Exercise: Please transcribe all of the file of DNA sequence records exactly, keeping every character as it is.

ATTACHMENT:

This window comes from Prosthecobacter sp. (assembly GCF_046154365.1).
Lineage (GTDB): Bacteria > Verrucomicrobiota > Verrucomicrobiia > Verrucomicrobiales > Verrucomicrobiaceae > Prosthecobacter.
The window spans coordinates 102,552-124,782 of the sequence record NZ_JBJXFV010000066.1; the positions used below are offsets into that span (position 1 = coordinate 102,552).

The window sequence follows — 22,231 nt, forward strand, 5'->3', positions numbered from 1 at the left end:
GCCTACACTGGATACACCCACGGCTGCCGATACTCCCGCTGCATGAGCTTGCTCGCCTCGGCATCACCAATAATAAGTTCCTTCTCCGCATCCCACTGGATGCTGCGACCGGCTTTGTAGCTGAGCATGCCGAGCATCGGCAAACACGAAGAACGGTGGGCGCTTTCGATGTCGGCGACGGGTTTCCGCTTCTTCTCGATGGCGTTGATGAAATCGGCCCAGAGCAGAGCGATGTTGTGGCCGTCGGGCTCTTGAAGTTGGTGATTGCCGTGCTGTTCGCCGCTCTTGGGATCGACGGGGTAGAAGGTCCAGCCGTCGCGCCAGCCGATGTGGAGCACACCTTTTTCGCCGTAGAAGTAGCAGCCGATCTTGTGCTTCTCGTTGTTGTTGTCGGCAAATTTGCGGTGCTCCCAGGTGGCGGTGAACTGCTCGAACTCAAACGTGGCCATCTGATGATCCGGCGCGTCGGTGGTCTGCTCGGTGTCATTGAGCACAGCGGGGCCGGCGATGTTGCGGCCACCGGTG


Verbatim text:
This window comes from Prosthecobacter sp. (assembly GCF_046154365.1).
Lineage (GTDB): Bacteria > Verrucomicrobiota > Verrucomicrobiia > Verrucomicrobiales > Verrucomicrobiaceae > Prosthecobacter.
The window spans coordinates 102,552-124,782 of the sequence record NZ_JBJXFV010000066.1; the positions used below are offsets into that span (position 1 = coordinate 102,552).

The window sequence follows — 22,231 nt, forward strand, 5'->3', positions numbered from 1 at the left end:
GCCTACACTGGATACACCCACGGCTGCCGATACTCCCGCTGCATGAGCTTGCTCGCCTCGGCATCACCAATAATAAGTTCCTTCTCCGCATCCCACTGGATGCTGCGACCGGCTTTGTAGCTGAGCATGCCGAGCATCGGCAAACACGAAGAACGGTGGGCGCTTTCGATGTCGGCGACGGGTTTCCGCTTCTTCTCGATGGCGTTGATGAAATCGGCCCAGAGCAGAGCGATGTTGTGGCCGTCGGGCTCTTGAAGTTGGTGATTGCCGTGCTGTTCGCCGCTCTTGGGATCGACGGGGTAGAAGGTCCAGCCGTCGCGCCAGCCGATGTGGAGCACACCTTTTTCGCCGTAGAAGTAGCAGCCGATCTTGTGCTTCTCGTTGTTGTTGTCGGCAAATTTGCGGTGCTCCCAGGTGGCGGTGAACTGCTCGAACTCAAACGTGGCCATCTGATGATCCGGCGCGTCGGTGGTCTGCTCGGTGTCATTGAGCACAGCGGGGCCGGCGATGTTGCGGCCACCGGTG